Furthermore, petitioners do not and could not claim that a sentencing court may never rely on a particular fact in passing sentence without finding that fact by "clear and convincing evidence." Sentencing courts have traditionally heard evidence and found facts without any prescribed burden of proof at all. See Williams v. New York, 337 U.S. 241 [69 S.Ct. 1079, 93 L.Ed. 1337] (1949). Pennsylvania has deemed a particular fact relevant and prescribed a particular burden of proof. We see nothing in Pennsylvania's scheme that would warrant constitutionalizing burdens of proof at sentencing. (Footnote omitted).

Thus, the Court finds that it would be improper to apply the clear and convincing evidence standard advanced by defendant. In light of the lack of an express statute or provision in Fed.R.Crim.P. 32 governing burden of proof and considering the comments of the Supreme Court in McMillan, it may be that no particular burden of proof need be established for sentencing proceedings. However, for purposes of this case, the Court will apply a preponderance of the evidence test to the factual matters set forth in the presentence report which are used to determine the offense level.

A sentencing hearing was held in this case on August 19, 1988. Defendant was given the opportunity to testify and to present evidence. Defendant expressed concern about waiving his fifth amendment rights and the Court indicated that defendant's objections to questions would be addressed as they arose. Defendant elected not to take the stand and presented no evidence. The Court finds that defendant has been afforded the opportunities requested in the fourth branch of his motion.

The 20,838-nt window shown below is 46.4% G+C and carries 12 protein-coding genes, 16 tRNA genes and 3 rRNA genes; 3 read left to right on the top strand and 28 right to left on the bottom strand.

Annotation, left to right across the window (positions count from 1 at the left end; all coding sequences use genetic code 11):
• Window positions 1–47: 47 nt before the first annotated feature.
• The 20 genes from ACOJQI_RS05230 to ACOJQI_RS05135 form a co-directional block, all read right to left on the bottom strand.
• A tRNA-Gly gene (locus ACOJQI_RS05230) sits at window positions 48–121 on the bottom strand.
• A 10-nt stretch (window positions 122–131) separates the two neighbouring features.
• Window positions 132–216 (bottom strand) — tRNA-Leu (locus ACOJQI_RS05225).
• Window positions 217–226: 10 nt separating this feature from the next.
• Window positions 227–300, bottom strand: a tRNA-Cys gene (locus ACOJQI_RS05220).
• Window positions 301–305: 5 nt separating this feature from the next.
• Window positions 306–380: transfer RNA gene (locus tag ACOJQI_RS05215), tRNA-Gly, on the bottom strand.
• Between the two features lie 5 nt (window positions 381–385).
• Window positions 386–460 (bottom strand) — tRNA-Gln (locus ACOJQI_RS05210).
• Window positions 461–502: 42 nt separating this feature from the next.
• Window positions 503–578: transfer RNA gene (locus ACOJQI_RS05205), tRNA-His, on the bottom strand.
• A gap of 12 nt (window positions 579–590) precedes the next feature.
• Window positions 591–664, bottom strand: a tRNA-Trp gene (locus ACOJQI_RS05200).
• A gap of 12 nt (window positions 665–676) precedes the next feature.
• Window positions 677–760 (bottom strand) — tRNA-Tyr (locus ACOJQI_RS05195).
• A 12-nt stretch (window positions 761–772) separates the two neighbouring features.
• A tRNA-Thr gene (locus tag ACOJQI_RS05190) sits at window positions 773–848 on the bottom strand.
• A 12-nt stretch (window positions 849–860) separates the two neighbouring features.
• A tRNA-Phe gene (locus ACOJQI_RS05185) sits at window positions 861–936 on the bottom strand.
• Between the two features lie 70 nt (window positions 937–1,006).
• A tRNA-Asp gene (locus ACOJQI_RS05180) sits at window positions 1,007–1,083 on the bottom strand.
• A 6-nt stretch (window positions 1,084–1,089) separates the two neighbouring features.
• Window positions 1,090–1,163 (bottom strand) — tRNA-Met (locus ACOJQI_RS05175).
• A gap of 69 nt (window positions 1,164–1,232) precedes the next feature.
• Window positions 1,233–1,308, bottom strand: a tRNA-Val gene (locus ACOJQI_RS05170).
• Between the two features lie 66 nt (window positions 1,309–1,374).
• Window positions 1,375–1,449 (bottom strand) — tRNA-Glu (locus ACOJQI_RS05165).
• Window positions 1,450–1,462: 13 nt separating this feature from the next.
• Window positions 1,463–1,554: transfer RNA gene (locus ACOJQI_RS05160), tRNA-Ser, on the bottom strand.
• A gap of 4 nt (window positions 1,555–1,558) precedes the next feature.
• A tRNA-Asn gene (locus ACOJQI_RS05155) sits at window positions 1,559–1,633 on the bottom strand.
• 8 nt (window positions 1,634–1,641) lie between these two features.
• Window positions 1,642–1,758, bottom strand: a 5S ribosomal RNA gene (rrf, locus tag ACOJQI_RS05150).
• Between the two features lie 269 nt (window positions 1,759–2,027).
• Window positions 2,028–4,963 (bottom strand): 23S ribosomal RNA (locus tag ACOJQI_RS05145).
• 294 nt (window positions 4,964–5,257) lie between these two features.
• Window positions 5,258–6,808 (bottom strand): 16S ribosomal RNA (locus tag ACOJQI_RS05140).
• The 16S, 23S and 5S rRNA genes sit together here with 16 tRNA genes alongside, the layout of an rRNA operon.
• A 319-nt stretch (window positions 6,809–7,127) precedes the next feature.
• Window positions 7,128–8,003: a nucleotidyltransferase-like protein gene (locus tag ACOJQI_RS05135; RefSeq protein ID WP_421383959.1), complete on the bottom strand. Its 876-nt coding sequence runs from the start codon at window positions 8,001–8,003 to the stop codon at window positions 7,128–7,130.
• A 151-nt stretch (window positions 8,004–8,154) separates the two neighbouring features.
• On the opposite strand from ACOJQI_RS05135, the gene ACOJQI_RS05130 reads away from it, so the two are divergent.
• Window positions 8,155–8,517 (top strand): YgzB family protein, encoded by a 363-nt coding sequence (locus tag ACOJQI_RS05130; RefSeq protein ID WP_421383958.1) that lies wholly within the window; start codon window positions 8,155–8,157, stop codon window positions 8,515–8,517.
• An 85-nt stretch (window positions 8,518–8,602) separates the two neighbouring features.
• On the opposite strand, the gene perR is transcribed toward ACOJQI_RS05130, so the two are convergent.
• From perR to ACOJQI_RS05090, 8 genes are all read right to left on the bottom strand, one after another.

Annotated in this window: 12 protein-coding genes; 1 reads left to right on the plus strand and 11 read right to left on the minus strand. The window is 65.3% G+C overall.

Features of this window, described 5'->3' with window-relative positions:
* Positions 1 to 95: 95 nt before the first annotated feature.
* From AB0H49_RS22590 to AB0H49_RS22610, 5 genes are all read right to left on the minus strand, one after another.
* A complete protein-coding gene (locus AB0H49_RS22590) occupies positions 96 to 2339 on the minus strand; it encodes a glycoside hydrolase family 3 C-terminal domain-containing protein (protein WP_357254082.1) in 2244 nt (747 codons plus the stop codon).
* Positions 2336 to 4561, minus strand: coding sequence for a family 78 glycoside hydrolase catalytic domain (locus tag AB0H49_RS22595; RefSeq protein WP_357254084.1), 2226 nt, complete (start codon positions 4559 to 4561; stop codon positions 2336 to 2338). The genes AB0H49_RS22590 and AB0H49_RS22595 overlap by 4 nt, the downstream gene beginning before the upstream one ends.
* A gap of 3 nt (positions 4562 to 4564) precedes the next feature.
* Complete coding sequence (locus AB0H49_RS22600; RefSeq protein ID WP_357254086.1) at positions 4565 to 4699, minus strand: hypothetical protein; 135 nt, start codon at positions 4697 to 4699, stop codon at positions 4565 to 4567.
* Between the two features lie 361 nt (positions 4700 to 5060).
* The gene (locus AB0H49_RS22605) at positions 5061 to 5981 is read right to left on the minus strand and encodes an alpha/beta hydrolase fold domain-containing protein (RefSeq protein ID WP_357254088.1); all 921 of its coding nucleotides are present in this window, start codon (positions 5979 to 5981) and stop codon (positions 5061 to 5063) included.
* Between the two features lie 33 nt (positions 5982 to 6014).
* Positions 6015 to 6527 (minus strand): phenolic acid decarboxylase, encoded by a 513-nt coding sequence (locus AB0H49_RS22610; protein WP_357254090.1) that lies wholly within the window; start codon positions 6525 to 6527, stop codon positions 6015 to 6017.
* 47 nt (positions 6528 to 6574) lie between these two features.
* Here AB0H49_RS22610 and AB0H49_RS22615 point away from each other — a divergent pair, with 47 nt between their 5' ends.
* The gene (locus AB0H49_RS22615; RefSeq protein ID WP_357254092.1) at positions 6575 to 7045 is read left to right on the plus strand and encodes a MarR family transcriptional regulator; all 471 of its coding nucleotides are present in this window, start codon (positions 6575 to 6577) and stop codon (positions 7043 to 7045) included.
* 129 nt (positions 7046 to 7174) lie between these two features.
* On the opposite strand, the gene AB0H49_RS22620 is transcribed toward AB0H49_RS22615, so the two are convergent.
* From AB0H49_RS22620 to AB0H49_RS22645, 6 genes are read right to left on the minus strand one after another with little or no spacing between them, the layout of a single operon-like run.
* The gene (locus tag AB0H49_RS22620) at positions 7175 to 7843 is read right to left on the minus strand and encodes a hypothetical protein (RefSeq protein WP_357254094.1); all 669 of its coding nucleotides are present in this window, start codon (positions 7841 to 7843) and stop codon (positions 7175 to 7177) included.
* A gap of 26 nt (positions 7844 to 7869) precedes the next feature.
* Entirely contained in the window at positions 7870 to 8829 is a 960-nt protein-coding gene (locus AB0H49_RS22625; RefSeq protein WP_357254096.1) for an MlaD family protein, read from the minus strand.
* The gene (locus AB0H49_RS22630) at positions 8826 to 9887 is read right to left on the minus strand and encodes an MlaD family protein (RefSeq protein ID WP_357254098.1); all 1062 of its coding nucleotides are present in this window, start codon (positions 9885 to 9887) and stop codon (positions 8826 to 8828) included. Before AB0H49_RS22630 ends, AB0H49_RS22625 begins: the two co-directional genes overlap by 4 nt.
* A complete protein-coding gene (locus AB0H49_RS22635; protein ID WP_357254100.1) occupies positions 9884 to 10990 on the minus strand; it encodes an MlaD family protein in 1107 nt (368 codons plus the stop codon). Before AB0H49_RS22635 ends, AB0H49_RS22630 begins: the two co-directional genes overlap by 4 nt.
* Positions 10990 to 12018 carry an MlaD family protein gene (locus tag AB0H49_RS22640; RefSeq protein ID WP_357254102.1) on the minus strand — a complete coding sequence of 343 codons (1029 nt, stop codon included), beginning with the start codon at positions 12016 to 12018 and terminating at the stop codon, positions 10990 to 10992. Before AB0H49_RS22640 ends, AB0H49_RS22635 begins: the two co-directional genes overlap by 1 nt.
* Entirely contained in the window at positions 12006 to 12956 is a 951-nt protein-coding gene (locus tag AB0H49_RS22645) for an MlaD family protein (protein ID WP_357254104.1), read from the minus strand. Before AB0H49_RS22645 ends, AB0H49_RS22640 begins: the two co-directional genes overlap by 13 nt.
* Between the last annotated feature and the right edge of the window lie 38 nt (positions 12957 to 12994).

The second phrase of the third branch of defendant's motion raises the issue of to what extent a court may consider evidence of prior unindicted criminal activity on the part of the defendant in determining the appropriate offense level under the sentencing guidelines. The probation officer's report contains information of defendant's involvement in narcotics distribution activities which predate the offense of conviction. The probation officer has recommended that information concerning a kilogram of cocaine furnished to a police informant by defendant for distribution be considered as relevant conduct under § 1B1.3 of the guidelines for purposes of determining the base offense level.

Section 1B1.3 of the guidelines, effective November 1, 1987, provided in relevant part as follows:

To determine the seriousness of the offense conduct, all conduct, circumstances, and injuries relevant to the offense of conviction shall be taken into account. (a) Unless otherwise specified under the guidelines, conduct and circumstances relevant to the offense of conviction means: acts or omissions committed or aided and abetted by the defendant, or by a person for whose conduct the defendant is legally accountable, that (1) are part of the same course of conduct, or a common scheme or plan, as the offense of conviction, ...

The commentary to this section states that the factors in § 1B1.3(a)(1) are derived from Fed.R.Civ.P. 8(a), governing joinder of similar or related offenses, and Fed.R. Evid. 404(b), which permits evidence of other crimes to establish motive, intent, plan and common scheme. Guidelines Manual at 1.17 (October, 1987). The commentary, Id., goes on to state: